The rise of populism, seen in the UK’s divorce from the European Union and the USA’s withdrawal from climate and trade agreements, threatens to negatively affect Africa’s ability to improve food security. The deficiency of international cooperation trickled down to the Eleventh World Trade Organization Ministerial Conference, where member states failed to reach agreement on a joint declaration. Issues including agricultural subsidies and public food stocks remained unresolved.
The risks that the rise of populism poses to progress on global food security, and a growing anti-immigration rhetoric that could also harm livelihoods in Africa, were documented in the latest evidence from the International Food Policy Research Institute (IFPRI).
After nearly a decade of decline, global hunger rose from 777 million in 2015 to 815 million in 2016. Conflict and drought combined to create severe food crises, especially across parts of Africa. Extreme weather events in the last year have led to millions of vulnerable people being displaced. IFPRI’s 2018 Global Food Policy Report argues that without global cooperation to enact policies that unite the international community and minimize risks, food insecurity and malnutrition rates could continue to increase.
In the last two decades of globalization policies, the movement of people and businesses was encouraged, and knowledge sharing was critical to reducing hunger and poverty. This is now under threat. In a poll conducted by IFPRI for the report, 66 percent of those questioned thought that anti-globalization policies and rhetoric will harm the hungry and impoverished.
Food systems are uniquely placed to drive improved human and environmental health. Poorly managed they lead to high levels of processed foods – with too much sugar and salt – being available, monopolies and unsustainable environmental challenges. However, models forecast that by shifting to healthy diets, sustainably increasing production efficiency and reducing waste and loss, global food systems can provide healthy diets for 9.5 billion people by 2050 and reduce the ecological footprint of producing food.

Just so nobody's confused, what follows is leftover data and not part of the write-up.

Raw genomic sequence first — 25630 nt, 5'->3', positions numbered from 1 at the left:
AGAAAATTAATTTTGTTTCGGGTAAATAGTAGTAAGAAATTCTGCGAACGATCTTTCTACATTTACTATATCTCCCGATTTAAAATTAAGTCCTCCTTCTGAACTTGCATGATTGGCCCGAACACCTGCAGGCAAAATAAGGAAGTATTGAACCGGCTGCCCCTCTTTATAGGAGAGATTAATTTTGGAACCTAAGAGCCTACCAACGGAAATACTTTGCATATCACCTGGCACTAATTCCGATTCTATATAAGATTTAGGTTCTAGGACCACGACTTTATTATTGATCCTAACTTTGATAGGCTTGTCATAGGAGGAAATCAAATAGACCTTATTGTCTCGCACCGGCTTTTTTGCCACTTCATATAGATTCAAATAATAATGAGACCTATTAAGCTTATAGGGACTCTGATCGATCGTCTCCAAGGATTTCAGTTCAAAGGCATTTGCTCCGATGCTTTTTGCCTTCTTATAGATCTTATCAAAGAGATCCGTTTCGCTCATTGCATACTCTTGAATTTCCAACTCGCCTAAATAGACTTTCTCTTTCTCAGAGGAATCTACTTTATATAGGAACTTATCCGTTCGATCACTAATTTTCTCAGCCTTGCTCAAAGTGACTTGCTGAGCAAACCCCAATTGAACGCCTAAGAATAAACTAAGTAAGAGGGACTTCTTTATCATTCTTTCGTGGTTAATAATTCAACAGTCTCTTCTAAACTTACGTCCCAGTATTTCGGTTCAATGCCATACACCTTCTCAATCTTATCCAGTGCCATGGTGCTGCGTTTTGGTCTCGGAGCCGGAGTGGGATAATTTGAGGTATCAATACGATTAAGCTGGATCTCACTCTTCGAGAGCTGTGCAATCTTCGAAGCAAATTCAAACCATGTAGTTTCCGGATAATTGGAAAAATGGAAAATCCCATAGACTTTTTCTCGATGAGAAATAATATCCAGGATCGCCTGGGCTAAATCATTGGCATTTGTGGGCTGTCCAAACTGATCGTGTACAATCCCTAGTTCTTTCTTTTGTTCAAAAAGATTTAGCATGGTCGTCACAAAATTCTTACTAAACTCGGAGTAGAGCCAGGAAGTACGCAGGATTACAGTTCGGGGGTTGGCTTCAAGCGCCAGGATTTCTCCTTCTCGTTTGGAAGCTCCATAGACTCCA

The report cites high tariffs, in place in many high-income countries, as the main culprits of depressing global food prices and forcing poor farmers in low-income countries to compete on a level playing field without similar levels of support. It argues that international trade agreements improve nutrition and food security by lowering the average cost of food across the globe and expanding access to more and more diversified foods.
“The real losers from policies that protect farmers at the expense of distorting international prices are low-income farmers in poor developing countries, who suffer lower prices and greater rural poverty. The long-term effects of developed-country farm subsidies on developing countries are particularly pernicious: reducing incentives for production with adverse consequences for food security, nutrition and rural development,” said Joseph Glauber, senior researcher at IFPRI, and former chief economist at the United States Department of Agriculture.
The report also presents evidence suggesting voluntary migration is associated with improved food security for migrants, for the families that remain behind and for the host country. Data from 13 sources clearly linked international migration to rural poverty. What’s more, although making a direct link between migration and food security remains challenging, indirect evidence suggests that in countries with high levels of food insecurity migration leads to greater food security for those families left behind – in El Salvador stunting was lower in migrant households than non-migrant households.
Malabo Montpellier Panel co-chair Joachim von Braun suggests that to address issues of rising populism and migration it is crucial to strengthen the governance of our global food system. Von Braun proposes a solution, in the report, to establish an International Panel on Food, Nutrition, and Agriculture - modelled on the International Panel on Climate Change - that “would mobilize the related large global research community to provide credible science-based assessments and guidance for more
IFPRI Director General Shenggen Fan said: “We must encourage an open, efficient, and fair trading system and break the vicious cycle of conflict, food insecurity and migration. The integration of national food systems will be key to progress but will require robust evidence, good governance and strong commitment from the international community.”
To read the full report please click here.
The opinions represented in this blog do not necessarily reflect those of individual Malabo Montpellier Panel members and their organizations.